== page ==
In August alone, 38 organisations suffered security breaches that they self-reported to the Information Regulator.
“As the Regulator, we are concerned about the high number of security breaches in South Africa,” said chairperson Pansy Tlakula.
Tlakula revealed the figure in the wake of the ransomware attack on the Department of Justice and Constitutional Development (DOJ&CD), which has brought South Africa’s legal system to its knees.
The attack occurred on 6 September. According to reports, it disrupted everything from bail services to deceased estates.
It also disrupted the ability to file court papers, causing cases to be postponed.
“This security breach did not only interrupt the DOJ&CD’s IT systems but also impacted on the work of the Information Regulator which relies on the DOJ&CD’s IT systems for its own operations,” Tlakula stated.
“As a result of this security breach, the Regulator’s website was temporarily unavailable, and the e-mail system went offline and remains unavailable.”
Last week, the Regulator said in a statement that they have written to DOJ&CD to remind them of their obligations in terms of Section 22 of the Protection of Personal Information Act (POPIA).
POPIA requires responsible parties to notify the Regulator and the data subject where reasonable grounds exist, and the personal information of a data subject has been accessed or acquired unlawfully.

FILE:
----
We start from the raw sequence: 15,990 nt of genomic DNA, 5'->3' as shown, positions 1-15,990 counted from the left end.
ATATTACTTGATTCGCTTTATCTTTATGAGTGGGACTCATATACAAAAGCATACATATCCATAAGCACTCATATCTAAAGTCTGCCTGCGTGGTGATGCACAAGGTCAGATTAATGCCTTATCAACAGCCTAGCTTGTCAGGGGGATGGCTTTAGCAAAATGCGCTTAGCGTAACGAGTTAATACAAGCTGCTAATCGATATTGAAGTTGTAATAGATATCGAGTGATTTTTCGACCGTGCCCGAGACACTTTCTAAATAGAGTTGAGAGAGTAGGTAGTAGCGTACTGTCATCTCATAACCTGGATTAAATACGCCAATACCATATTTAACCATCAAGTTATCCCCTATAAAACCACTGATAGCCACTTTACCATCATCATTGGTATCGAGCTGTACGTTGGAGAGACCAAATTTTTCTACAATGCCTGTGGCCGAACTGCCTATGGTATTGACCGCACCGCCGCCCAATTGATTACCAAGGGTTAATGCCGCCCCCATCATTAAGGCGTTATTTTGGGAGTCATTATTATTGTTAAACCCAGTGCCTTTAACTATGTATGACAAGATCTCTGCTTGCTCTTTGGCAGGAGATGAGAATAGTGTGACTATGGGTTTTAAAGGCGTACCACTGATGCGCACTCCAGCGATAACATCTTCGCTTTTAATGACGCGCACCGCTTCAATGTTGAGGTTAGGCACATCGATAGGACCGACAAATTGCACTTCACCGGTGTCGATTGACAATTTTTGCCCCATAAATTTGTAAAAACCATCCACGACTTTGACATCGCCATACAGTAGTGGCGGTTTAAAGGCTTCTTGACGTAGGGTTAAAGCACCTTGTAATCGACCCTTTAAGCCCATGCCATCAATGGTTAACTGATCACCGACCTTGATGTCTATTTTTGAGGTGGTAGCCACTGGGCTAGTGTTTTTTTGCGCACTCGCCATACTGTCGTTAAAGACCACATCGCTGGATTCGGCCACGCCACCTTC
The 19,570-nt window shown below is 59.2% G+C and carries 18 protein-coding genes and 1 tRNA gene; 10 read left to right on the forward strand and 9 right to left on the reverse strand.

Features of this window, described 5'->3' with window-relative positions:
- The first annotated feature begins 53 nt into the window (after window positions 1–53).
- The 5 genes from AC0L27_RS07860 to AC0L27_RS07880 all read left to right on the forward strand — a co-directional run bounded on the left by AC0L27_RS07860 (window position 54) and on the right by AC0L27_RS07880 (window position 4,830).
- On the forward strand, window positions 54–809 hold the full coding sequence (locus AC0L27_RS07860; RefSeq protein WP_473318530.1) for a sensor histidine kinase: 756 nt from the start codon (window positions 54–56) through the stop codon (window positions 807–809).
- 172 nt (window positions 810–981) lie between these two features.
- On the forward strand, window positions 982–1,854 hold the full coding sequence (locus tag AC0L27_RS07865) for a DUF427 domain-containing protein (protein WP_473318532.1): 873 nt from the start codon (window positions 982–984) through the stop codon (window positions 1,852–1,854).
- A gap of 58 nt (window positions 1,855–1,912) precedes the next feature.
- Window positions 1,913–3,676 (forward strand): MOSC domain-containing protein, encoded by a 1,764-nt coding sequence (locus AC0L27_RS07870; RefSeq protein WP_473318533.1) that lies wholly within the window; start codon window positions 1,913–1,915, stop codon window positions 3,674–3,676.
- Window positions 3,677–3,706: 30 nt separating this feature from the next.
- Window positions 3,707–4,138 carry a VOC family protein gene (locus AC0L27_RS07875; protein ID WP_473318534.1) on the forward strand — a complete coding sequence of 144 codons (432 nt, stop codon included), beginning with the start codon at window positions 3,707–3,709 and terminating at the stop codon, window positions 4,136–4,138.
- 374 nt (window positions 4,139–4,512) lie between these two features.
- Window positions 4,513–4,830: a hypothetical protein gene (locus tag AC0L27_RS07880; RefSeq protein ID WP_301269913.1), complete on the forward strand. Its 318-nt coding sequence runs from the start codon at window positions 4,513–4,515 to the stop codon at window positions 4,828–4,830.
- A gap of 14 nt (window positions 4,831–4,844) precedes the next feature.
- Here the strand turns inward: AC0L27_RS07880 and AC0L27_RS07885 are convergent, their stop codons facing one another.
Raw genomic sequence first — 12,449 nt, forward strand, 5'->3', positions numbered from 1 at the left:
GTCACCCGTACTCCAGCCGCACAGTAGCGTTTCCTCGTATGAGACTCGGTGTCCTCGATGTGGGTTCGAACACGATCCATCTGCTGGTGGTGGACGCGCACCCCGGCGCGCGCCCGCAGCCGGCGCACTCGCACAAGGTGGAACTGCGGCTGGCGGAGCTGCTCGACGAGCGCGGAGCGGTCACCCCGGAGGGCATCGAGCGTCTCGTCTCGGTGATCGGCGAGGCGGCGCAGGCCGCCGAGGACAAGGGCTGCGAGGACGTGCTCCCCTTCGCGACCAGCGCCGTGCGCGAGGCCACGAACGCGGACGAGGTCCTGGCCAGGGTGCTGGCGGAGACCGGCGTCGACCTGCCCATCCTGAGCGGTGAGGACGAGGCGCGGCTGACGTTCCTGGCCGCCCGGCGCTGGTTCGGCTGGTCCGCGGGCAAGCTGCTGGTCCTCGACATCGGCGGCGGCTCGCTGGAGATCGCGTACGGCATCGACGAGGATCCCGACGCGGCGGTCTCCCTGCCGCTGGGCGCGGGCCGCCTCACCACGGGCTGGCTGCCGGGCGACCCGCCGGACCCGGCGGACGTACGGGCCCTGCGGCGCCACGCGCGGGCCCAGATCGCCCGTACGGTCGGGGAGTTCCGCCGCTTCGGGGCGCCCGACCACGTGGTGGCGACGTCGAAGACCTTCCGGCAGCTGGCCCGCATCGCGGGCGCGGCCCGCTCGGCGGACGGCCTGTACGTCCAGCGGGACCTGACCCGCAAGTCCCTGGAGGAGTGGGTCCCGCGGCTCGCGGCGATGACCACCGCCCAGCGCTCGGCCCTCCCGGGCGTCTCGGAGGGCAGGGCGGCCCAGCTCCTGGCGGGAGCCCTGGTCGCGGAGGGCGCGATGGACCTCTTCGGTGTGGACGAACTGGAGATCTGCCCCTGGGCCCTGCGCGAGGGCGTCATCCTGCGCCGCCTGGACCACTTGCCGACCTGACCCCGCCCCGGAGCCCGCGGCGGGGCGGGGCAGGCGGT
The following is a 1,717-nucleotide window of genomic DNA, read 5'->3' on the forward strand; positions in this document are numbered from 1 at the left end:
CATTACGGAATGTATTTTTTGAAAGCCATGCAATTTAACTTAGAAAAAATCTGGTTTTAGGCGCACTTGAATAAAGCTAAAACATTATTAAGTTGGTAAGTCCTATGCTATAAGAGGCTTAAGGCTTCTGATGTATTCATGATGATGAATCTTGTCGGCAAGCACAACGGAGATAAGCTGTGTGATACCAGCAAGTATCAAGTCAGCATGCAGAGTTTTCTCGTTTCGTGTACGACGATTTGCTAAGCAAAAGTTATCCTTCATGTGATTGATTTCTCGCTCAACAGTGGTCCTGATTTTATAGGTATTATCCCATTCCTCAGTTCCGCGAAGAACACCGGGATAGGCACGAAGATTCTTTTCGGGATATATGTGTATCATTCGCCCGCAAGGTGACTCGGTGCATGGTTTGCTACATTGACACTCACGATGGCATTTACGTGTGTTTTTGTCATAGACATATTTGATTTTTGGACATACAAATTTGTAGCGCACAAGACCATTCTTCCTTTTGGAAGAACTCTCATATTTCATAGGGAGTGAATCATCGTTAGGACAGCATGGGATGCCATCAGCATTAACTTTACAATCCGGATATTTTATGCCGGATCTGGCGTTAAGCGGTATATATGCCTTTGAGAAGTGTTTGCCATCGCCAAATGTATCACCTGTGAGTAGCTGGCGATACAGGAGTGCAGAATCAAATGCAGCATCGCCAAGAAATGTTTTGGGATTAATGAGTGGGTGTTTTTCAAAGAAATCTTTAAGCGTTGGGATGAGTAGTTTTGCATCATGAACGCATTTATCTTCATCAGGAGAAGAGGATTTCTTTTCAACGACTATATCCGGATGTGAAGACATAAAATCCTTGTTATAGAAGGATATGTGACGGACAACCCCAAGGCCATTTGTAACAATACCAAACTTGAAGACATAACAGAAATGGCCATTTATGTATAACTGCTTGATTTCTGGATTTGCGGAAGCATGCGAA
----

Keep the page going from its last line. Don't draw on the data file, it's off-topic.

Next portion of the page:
“Responsible parties are reminded of their obligation under POPIA to secure the integrity and confidentiality of personal information of data subjects by taking appropriate, reasonable technical and organisational measures to prevent unlawful access to or processing of personal information,” Tlakula said.
“It is our role to ensure that personal information is processed safely and securely. Failure to do so has legal consequences,” she said.
The Regulator advised that ransomware is often spread through phishing emails containing malicious attachments or through drive-by downloading.
Drive-by downloading is when a user unknowingly visits an infected website, and then malware is downloaded and installed without the user’s knowledge.
In the case of a ransomware attack, this leads to all the information systems being encrypted and rendered unavailable to employees and members of the public.
“As a result, all electronic services provided by the Regulator have been affected, including emails, applications, complaints and the website,” Tlakula said.
“So far, no indication of data compromise has been detected on the systems.”
In a recent statement, the justice department said that it had recovered some functionality of its system for child maintenance payments, MojaPay.
It said that it made payments on 15 September 2021, and the money is expected to reflect in beneficiary accounts in the next few days.
“The Master’s Offices around the country continue to, as [an] interim measure, use [a] manual process to provide bereaved families, in exceptional cases, where there is a need to access funds from the deceased’s banking account for burial costs,” it said.
“However, no manual letters of executorship or authority will be issued during this crisis period.”